United States District Court, W.D. North Carolina, Asheville Division
D. WHITNEY CHIEF UNITED STATES DISTRICT JUDGE.
MATTER is before the Court on initial review of
Plaintiff's Complaint, filed under 42 U.S.C. § 1983
[Doc. 1]. See 28 U.S.C. §§ 1915(e)(2);
1915A. The Plaintiff is proceeding in forma pauperis. [Docs.
Plaintiff James Darin Sisk (“Plaintiff”) has
filed suit under 42 U.S.C. § 1983 against Defendants
Kevin Holden, identified as a Lieutenant in the Transylvania
County Sheriff's Department, and the Transylvania County
Sheriff's Department. [Doc. 1]. Plaintiff appears to be
claiming that Defendants violated his constitutional right
not to be subjected to cruel and unusual punishment under the
Eighth Amendment to the U.S. Constitution. Plaintiff alleges
that Defendant Holden choked and pushed Plaintiff against a
wall while Plaintiff was in custody. Plaintiff states that no
one else was involved in the use of force, but that two other
officers witnessed the incident. [Id.]. Plaintiff
was released from the Transylvania County Jail and is now
incarcerated at the Piedmont Correctional Instiution.
Plaintiff states he suffered “head trauma with constant
headaches after incident.” [Id. at 5]. Under
the Relief section of the § 1983 Complaint form,
Plaintiff states, “I was found guilty, sentenced to
prison, was assaulted by a gang, resulted in fracture of
knee, head injury, left arm muscle & denied medical
treatment.” [Id. at 5]. It is unclear how this
statement relates to Plaintiff's § 1983 claim or to
the relief he seeks. The Plaintiff does not state the relief
he seeks anywhere in his Complaint. An
“Affidavit” attached to his Complaint reflects
that he may be seeking monetary damages. [See Doc.
STANDARD OF REVIEW
Plaintiff is proceeding in forma pauperis, the Court must
review the Complaint to determine whether it is subject to
dismissal on the grounds that it is “frivolous or
malicious [or] fails to state a claim on which relief may be
granted; or seeks monetary relief against a defendant who is
immune from such relief.” 28 U.S.C. § 1915(e)(2).
In its frivolity review, this Court must determine whether
the Complaint raises an indisputably meritless legal theory
or is founded upon clearly baseless factual contentions, such
as fantastic or delusional scenarios. Neitzke v.
Williams, 490 U.S. 319, 327-28 (1989). Furthermore, a
pro se complaint must be construed liberally. Haines v.
Kerner, 404 U.S. 519, 520 (1972). However, the liberal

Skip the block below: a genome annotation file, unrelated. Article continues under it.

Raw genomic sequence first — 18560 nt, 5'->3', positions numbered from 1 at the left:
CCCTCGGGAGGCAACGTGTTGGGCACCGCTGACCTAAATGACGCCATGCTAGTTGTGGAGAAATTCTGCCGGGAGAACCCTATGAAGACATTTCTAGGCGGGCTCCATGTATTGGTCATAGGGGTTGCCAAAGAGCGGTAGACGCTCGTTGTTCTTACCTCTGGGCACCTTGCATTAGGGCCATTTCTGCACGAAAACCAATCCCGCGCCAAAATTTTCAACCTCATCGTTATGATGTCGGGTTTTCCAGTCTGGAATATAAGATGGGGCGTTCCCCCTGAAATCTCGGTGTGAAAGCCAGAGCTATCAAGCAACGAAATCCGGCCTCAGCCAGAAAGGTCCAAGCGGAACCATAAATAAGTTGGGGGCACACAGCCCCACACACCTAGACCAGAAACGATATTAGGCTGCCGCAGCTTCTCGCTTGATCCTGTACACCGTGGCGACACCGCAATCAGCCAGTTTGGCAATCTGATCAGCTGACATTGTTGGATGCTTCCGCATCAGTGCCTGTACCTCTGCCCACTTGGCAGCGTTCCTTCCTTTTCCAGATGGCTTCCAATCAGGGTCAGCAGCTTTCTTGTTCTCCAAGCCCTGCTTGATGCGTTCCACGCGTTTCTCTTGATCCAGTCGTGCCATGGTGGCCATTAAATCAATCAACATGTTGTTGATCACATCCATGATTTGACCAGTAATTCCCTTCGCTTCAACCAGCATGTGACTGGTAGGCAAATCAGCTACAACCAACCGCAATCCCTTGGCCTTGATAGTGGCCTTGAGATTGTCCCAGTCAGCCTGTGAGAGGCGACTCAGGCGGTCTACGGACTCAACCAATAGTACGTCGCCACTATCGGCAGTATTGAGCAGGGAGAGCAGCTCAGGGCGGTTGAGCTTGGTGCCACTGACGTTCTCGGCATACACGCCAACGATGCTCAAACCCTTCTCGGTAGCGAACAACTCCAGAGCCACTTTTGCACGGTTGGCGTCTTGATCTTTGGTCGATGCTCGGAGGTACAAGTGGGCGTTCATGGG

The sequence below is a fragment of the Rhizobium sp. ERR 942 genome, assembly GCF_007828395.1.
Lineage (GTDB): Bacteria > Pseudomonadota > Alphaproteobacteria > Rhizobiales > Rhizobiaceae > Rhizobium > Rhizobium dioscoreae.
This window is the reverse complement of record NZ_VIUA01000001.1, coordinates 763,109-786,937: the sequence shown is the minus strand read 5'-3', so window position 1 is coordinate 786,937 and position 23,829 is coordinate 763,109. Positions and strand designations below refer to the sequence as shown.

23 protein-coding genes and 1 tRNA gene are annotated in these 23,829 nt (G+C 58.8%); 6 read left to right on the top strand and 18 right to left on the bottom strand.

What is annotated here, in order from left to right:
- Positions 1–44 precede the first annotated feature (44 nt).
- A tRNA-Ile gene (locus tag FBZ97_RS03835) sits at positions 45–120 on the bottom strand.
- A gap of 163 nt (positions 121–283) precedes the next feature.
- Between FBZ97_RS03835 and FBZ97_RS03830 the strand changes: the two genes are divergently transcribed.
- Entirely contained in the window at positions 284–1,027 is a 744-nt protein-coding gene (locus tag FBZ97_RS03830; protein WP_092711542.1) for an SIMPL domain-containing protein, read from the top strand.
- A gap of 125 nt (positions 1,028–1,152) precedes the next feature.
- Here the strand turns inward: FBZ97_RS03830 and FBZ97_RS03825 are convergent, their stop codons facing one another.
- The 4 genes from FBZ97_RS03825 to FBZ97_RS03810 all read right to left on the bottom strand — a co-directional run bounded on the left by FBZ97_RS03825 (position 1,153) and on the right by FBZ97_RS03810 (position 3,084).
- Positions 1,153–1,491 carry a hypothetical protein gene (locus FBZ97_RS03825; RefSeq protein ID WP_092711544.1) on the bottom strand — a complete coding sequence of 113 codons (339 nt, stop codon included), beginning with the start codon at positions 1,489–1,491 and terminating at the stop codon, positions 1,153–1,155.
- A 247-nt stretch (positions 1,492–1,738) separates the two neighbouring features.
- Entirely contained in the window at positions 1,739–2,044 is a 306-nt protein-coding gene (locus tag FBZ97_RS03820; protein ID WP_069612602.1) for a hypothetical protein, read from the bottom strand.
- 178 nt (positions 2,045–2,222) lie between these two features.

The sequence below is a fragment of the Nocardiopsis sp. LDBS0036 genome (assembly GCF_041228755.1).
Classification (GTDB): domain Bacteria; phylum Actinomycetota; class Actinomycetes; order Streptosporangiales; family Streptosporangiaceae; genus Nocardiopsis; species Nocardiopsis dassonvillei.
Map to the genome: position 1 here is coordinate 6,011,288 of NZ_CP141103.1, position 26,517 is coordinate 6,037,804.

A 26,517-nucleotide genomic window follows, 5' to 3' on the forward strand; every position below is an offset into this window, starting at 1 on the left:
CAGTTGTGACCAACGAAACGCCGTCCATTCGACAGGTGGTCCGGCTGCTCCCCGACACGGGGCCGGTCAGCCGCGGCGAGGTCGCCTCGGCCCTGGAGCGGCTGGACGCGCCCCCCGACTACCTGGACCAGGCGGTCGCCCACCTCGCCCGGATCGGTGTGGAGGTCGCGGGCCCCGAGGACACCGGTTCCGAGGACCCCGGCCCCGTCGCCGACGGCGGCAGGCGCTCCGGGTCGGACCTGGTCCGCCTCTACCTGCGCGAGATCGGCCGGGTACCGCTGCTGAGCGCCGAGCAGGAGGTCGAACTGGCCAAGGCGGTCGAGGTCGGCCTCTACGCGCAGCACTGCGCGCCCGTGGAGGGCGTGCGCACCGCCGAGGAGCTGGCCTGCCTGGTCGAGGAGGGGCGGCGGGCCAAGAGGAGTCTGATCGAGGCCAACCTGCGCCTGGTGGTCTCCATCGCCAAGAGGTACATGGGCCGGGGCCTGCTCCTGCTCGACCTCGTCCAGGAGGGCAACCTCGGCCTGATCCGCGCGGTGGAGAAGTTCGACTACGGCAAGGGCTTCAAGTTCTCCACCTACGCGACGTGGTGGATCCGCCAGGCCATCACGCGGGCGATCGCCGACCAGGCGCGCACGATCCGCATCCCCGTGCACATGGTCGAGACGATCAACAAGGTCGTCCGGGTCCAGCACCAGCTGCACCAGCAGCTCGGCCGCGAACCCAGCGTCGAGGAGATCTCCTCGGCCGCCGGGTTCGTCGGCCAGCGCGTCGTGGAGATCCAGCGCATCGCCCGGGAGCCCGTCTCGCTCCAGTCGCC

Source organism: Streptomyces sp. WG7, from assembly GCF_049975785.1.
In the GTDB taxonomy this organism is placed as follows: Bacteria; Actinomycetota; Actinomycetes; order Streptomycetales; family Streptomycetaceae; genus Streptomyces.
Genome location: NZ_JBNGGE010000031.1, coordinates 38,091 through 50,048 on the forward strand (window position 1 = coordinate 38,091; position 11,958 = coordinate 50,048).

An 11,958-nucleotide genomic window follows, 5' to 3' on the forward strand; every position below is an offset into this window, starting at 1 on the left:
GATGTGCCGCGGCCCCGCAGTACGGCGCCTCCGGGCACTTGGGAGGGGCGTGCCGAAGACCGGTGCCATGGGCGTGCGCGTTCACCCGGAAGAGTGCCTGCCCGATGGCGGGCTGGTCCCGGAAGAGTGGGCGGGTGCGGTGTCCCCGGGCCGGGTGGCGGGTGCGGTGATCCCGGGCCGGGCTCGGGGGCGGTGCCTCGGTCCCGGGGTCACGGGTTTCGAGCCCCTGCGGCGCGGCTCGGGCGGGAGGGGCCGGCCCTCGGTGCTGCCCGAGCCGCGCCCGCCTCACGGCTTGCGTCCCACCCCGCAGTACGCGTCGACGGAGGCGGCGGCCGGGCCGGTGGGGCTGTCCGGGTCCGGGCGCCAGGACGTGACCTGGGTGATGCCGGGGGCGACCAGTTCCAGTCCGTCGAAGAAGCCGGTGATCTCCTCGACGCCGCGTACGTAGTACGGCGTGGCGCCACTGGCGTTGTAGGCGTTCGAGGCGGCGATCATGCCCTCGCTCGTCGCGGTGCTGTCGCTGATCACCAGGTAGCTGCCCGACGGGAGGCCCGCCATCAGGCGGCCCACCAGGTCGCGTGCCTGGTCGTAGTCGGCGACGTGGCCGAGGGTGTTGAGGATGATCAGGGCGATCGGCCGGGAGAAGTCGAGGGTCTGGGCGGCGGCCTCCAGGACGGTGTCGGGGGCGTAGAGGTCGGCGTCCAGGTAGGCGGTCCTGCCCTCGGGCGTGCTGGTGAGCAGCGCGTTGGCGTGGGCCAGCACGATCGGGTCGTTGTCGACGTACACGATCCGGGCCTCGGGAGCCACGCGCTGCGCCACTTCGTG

construction requirement will not permit a district court to
ignore a clear failure to allege facts in his Complaint which
set forth a claim that is cognizable under federal law.
Weller v. Dep't of Soc. Servs., 901 F.2d 387
(4th Cir. 1990).
state a claim under § 1983, a plaintiff must allege that
he was “deprived of a right secured by the Constitution
or laws of the United States, and that the alleged
deprivation was committed under color of state law.”
Am. Mfrs. Mut. Ins. Co. v. Sullivan, 526 U.S. 40,
Defendant Transylvania County Sheriff's Department, the
sheriff's department is not a legal entity capable of
being sued. As such, the Transylvania County Sheriff's
Department will be dismissed.
Defendant Holden, the Eighth Amendment prohibits the
infliction of “cruel and unusual punishments, ”
U.S. Const. amend. VIII, and protects prisoners from the
“unnecessary and wanton infliction of pain, ”
Whitley v. Albers, 475 U.S. 312, 319 (1986). To
establish an Eighth Amendment claim, an inmate must satisfy
both an objective component-that the harm inflicted was
sufficiently serious-and a subjective component-that the
prison official acted with a sufficiently culpable state of
mind. Williams v. Benjamin, 77 F.3d 756, 761 (4th
claims Defendant Holden used excessive force against him in
violation of the Eighth Amendment to the U.S. Constitution.
The Court must consider such factors as the need for the use
of force, the relationship between that need and the amount
of force used, the extent of the injury inflicted, and,
ultimately, whether the force was “applied in a good
faith effort to maintain or restore discipline, or
maliciously and sadistically for the very purpose of causing
harm.” Albers, 475 U.S. at 320-21.
Furthermore, the Supreme Court has recently reiterated that
“[a]n inmate who is gratuitously beaten by guards does
not lose his ability to pursue an excessive force claim
merely because he has the good fortune to escape without
serious injury.” Wilkins v. Gaddy, 559 U.S.
34, 38 (2010). In Wilkins v. Gaddy, the Supreme
This is not to say that the “absence of serious
injury” is irrelevant to the Eighth Amendment inquiry.
“[T]he extent of injury suffered by an inmate is one
factor that may suggest ‘whether the use of force could
plausibly have been thought necessary' in a particular
situation.” The extent of injury may also provide some
indication of the amount of force applied. As we stated in
Hudson, not “every malevolent touch by a
prison guard gives rise to a federal cause of action.”
“The Eighth Amendment's prohibition of ‘cruel
and unusual' punishments necessarily excludes from
constitutional recognition de minimis uses of physical force,
provided that the use of force is not of a sort repugnant to
the conscience of mankind.” An inmate who complains of
a “push or shove” that causes no discernible
injury almost certainly fails to state a valid excessive
Injury and force, however, are only imperfectly correlated,
and it is the latter ...